The government finds itself in a right policy pickle. Damned if they do, damned if they don’t.
Where once I wrote admiringly of ministers’ resolve to push ahead with the new national funding formula (NFF) for schools in the face of the funding squeeze, I've now concluded that this determination is more likely born of being stuck in a catch-22.
Increasingly under attack because of the cuts that will come as a result of the NFF’s redistribution of schools cash, the government must be sorely tempted to abandon the whole idea altogether. But it can’t.
Why? Because somehow the actual funding cuts being dealt with by heads right now have become conflated with the NFF’s projected cuts.
Thus the new formula has become a figleaf for the real business of austerity. Up and down the country, schools are feeling the results of the money-flow drying up, and projecting worse in the years to come – even before the results of the NFF are accounted for.
Somehow government critics have allowed the NFF – and the intrinsic sense in trying to iron out some of the current injustices – to become cover for these other, much less complex cuts.
Just look at this comment from school standards minister Nick Gibb in Parliament this week. Responding to criticism to cuts in education funding in London, Mr Gibb sidestepped the issue and responded that, in Lambeth, the per-pupil funding is currently £6,199, but in Surrey it is £4,329. Referring to the government's plans to bring in a NFF, he said: "It’s that discrepancy that this formula goes some way to deal with."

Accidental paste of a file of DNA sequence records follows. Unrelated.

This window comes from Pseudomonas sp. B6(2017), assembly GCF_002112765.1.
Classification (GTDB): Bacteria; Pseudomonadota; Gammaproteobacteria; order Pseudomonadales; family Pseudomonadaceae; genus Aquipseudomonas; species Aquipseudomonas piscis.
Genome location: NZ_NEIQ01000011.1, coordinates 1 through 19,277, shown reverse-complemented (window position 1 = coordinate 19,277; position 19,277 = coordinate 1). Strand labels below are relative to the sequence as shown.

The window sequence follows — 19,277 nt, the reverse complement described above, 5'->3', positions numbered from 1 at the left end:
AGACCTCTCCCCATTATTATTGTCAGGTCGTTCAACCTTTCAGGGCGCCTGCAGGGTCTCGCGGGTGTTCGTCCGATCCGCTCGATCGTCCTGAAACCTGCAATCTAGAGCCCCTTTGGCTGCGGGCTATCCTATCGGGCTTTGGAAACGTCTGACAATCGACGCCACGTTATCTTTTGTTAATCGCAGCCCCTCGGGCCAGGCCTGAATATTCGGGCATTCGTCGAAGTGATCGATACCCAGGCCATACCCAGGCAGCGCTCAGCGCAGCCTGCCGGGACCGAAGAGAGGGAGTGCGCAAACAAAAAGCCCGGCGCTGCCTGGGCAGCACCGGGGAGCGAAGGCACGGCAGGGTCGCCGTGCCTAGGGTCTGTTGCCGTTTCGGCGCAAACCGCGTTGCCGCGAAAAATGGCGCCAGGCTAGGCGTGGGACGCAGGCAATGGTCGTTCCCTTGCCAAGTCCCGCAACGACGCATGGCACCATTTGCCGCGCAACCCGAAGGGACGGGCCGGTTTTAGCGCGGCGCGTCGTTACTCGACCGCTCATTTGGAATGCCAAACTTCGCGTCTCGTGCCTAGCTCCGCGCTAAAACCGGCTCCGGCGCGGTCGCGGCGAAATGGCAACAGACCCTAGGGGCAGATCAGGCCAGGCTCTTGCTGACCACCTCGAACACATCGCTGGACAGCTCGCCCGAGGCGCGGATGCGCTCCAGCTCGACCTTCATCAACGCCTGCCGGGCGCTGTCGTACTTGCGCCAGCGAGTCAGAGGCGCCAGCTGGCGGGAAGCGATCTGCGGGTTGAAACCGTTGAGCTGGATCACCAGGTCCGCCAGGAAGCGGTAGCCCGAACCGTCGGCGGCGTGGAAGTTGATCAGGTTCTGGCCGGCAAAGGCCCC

With some Tory backbenchers talking of open rebellion over the NFF, and influential (and successful) London comprehensives garnering widespread publicity for their opposition (because they will lose big time), normal political good practice would surely be to admit defeat, as so many other administrations of all hues have done in the past, and shelve it.
With the consultation into the details of the proposed new NFF closing last week, about now would be the time for ministers to tell the education world that they have listened, that they recognise that the timing isn't ideal, and that they have decided to kick it into the dim and distant future.
Perhaps unsurprisingly, this is, I understand, an option currently on the table.
But in so doing, the full scale of the real, austerity-driven cuts would be laid bare. And if that were to happen, it might cause even more of a stink than we’re already seeing: it won’t be a pretty picture.
Truly, ministers find themselves stuck between a rock and a hard place.
Ed Dorrell is head of content at Tes